Timothy G. Ronan Comments on Digital Evidence in Connecticut Murder Trial
Timothy G. Ronan, co-chair of Pullman's Litigation practice and adjunct professor at Quinnipiac Law School was interviewed by News 8 WTNH, NBC Connecticut and FOX 61 regarding the electronic evidence introduced into a trial that began on April 5, 2022 for an Ellington murder case that's gained national attention.
According to Richard Dabate, who is accused of killing his wife Connie in December 2015, someone had broken into their home and shot and killed his wife. Data from Dabate's wife's Fitbit indicated, however, that she was moving around for an hour after Dabate said she was killed, contradicting what Dabate told police. Tim weighs in on how digital devices such as the Fitbit Connie Dabate wore when she was killed could influence criminal cases.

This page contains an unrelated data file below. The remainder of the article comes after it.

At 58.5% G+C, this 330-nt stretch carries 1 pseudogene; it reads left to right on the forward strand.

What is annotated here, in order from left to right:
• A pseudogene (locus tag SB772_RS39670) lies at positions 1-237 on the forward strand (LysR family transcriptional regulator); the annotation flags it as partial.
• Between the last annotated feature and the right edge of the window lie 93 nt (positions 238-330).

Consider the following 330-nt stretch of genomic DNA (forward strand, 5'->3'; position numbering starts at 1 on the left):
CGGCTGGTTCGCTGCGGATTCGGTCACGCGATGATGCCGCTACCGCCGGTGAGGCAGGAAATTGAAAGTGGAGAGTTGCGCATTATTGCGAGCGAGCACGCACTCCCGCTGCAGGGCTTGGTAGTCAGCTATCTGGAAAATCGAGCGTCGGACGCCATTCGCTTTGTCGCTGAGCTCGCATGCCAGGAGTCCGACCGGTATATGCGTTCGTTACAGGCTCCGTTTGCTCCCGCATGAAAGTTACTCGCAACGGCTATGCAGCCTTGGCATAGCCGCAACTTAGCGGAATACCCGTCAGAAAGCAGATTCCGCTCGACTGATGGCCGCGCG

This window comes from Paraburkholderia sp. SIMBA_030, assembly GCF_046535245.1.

"Unlike human memories, digital evidence doesn't fade," Ronan said. "Unlike human testimony, digital evidence isn't altered or swayed by emotion or bias." But he said it is not infallible. "It's subject to attack and then it's up to the jury to decide who wins over that fight of the Fitbit evidence."